by Jim Emberger | Commentary Telegraph Journal, 28 June 2022

A recent Brunswick News editorial admitted Canadian fossil fuel companies might not profit on the misfortunes of the war in Ukraine (“Think long-term on resource projects,” June 17). That should have been a foregone conclusion.

Europe’s search for natural gas to replace Russian supplies logically pointed it toward nations that could fill its needs immediately. Many European nations also stressed that their climate crisis plans to reduce gas usage as quickly as possible were still in effect.

Canada would take years to become a European supplier, by which time there may no longer be a demand. Large fossil fuel projects are also generally planned for 30-year lifespans to recoup the massive financial investment involved. So, investors in Canada would risk their investments becoming stranded (essentially, lost) if the Europeans stick to their climate pledges.

The editorial board professed a belief in the climate crisis. Yet they simultaneously argued the transition to renewable energy will take a long time, and so, meanwhile, we should profit on new fossil fuels projects.

This directly contradicts the recommendations of the many climate scientists whose work has been published by the UN International Panel on Climate Change, the International Energy Agency and peer-reviewed journals such as Nature. They concluded there can be no new fossil fuel projects, and some existing projects must be abandoned early.

Of course, there will be a transition when fossil fuels will still be used, but only where necessary, for as short a time as possible and in diminishing quantities. Transition plans created years ago called for an orderly reduction of fossil fuels by just a small percentage each year, allowing us to slowly break our fossil fuel habit.

Unfortunately, we ignored those plans for decades, and now we require greater and swifter reductions in fossil fuels. The climate emergency is here, and obviously severe. It is no longer just a worry about our grandchildren.

Historic, record-breaking temperatures and extreme weather events are killing thousands, increasing hunger, raising food prices and costing our economies billions right now.

The editorial board nevertheless suggests more Canadian gas, through fracking and liquefied natural gas (LNG) exports, can help because it is “lower carbon intensity” and “ethical.” This is irresponsible and contestable.

Methane from natural gas is 86 times as potent as CO2 (over 20 years) as a greenhouse gas, and can leak for the entire gas life cycle. Scientific studies state that leakage has in previous years led to as much global warming as coal.

Shale wells and LNG plants are major methane leakers, and require the burning of fossil fuels to power their processes. LNG requires huge amounts of energy to chill gas to a temperature of minus 161.5 C. Fracking burns through oil and gas to mine enormous amounts of specialized sand, to transport it and millions of litres of water and wastewater, and to fuel many powerful compressors to shatter shale rock.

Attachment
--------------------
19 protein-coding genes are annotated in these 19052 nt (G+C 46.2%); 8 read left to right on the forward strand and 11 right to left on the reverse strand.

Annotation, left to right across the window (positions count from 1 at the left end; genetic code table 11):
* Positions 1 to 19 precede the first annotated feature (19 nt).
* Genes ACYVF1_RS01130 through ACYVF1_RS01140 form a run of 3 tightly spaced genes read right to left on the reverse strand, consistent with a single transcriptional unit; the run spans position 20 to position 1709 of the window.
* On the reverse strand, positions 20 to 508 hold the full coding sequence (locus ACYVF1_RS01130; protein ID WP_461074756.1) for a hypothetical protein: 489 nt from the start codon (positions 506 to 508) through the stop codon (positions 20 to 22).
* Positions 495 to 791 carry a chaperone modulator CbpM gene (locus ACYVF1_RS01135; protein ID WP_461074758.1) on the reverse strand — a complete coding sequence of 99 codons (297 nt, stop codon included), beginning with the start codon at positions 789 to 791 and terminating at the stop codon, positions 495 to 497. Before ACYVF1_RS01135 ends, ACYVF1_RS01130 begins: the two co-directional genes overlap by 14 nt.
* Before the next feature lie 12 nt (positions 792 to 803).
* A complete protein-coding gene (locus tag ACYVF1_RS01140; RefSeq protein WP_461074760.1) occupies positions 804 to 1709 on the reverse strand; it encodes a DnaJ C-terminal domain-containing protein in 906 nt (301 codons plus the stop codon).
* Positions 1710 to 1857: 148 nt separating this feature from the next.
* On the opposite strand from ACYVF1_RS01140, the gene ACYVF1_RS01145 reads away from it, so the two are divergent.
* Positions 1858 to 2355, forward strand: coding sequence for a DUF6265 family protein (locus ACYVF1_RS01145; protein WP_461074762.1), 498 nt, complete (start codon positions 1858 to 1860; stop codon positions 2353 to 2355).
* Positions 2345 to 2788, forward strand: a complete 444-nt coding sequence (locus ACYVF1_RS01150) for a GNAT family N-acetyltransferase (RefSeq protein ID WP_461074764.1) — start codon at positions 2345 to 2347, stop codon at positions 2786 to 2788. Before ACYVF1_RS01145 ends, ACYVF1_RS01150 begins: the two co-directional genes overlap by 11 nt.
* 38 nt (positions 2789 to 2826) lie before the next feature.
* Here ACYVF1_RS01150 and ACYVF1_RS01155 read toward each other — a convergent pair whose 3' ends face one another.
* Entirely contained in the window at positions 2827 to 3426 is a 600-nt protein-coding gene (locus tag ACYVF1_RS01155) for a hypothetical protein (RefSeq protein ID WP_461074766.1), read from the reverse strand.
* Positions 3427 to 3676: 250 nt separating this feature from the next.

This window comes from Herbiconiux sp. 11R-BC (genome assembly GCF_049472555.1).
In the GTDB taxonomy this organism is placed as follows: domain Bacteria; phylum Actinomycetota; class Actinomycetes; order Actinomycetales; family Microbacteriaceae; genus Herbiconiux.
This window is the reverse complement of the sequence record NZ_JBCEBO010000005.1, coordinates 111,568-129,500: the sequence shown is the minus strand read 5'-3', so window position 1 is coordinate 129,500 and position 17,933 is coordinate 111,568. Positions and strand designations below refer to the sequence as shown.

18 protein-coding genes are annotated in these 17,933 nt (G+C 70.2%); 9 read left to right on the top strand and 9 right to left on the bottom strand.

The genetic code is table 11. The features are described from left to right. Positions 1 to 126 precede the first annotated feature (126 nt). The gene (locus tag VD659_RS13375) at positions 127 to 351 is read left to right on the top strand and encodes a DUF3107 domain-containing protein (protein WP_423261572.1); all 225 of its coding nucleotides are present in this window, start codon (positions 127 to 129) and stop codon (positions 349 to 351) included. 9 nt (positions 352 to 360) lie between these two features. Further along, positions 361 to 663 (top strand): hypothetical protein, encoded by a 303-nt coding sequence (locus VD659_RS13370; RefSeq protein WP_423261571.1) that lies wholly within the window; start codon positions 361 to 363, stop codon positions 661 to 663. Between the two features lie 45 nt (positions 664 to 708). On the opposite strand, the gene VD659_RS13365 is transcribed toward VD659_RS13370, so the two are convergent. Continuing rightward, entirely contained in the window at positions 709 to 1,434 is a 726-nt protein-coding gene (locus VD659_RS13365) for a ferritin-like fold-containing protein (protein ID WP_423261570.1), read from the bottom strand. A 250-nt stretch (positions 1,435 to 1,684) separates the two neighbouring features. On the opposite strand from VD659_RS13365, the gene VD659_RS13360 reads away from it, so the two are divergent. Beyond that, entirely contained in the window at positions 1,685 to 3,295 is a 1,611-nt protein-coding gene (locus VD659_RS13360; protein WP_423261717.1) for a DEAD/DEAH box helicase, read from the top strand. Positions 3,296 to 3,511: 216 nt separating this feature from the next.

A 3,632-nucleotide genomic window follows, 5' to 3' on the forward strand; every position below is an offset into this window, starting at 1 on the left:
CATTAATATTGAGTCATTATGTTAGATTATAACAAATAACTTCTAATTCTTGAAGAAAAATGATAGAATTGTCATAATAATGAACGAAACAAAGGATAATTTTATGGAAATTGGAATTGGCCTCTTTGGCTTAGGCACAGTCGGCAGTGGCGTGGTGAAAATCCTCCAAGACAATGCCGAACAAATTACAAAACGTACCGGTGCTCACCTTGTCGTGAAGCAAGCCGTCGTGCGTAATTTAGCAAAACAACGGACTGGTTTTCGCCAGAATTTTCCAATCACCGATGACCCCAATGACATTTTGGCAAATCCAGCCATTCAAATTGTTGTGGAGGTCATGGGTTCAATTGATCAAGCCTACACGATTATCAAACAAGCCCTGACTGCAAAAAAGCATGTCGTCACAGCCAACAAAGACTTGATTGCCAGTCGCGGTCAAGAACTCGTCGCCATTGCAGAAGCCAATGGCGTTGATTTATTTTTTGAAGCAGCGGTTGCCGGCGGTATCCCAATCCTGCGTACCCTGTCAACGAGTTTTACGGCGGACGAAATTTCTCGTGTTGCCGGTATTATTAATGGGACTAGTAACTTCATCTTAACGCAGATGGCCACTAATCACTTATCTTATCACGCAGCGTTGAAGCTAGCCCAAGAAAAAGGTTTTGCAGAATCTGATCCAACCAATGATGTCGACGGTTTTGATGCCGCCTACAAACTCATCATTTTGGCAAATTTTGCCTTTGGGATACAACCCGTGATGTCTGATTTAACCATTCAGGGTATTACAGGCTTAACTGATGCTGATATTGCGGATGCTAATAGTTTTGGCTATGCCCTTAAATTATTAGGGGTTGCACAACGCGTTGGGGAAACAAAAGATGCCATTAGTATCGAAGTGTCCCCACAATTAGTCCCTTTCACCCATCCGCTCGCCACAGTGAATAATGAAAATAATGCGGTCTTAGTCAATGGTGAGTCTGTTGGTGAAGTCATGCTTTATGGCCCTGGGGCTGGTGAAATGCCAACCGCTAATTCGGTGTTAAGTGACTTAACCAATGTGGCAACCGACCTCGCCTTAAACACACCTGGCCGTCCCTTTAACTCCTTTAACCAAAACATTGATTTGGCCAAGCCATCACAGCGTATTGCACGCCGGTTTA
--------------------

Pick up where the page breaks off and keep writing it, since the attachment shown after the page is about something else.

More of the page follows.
Fracked gas and LNG should be considered extreme climate threats. The “Compendium,” a compilation assembled from peer-reviewed studies, journalism and advocacy groups published by an organization of health professionals and scientists opposed to fracking, concluded:

Our examination uncovered no evidence that fracking can be practiced in a manner that does not threaten human health directly or without imperiling climate stability upon which human health depends.”

Based on the experience of other jurisdictions, if New Brunswick developed either project, it would likely mean it could not hit its greenhouse gas commitments. Is any of this ethical, or an argument for social license?

Ethical, long-term and sane solutions are at hand, and will make us healthier, prepare us for the future and provide jobs. Only fossil fuel influences and poor political choices prevent their deployment.

We must electrify the economy as much as possible and run it on renewable energy as much as possible, as electricity from solar and wind is the cheapest form of electricity in the world. The fuel cost of sun and wind will never rise, unlike the current budget busting spikes in gas and oil.

Batteries and other storage methods have likewise advanced technologically, and dropped immensely in price. We can also use less energy by using it wisely, insulating buildings, using heat pumps, localizing our economy and conserving where we can.

That we are not adequately investing in these obvious solutions, and in an improved electric grid to tie them all together with potential hydro from our neighbours, is inexplicable.

U.N. Secretary-General António Guterres noted recently that “the truly dangerous radicals are the countries that are increasing the production of fossil fuels. Investing in new fossil fuels infrastructure is moral and economic madness.”

He’s right. There is no bargain that one can make with the physics of climate change to allow fossil fuel interests to make money on their way out.

That’s not long-term thinking. That’s self-destructive fantasy.

Jim Emberger is spokesperson for the New Brunswick Anti-Shale Gas Alliance.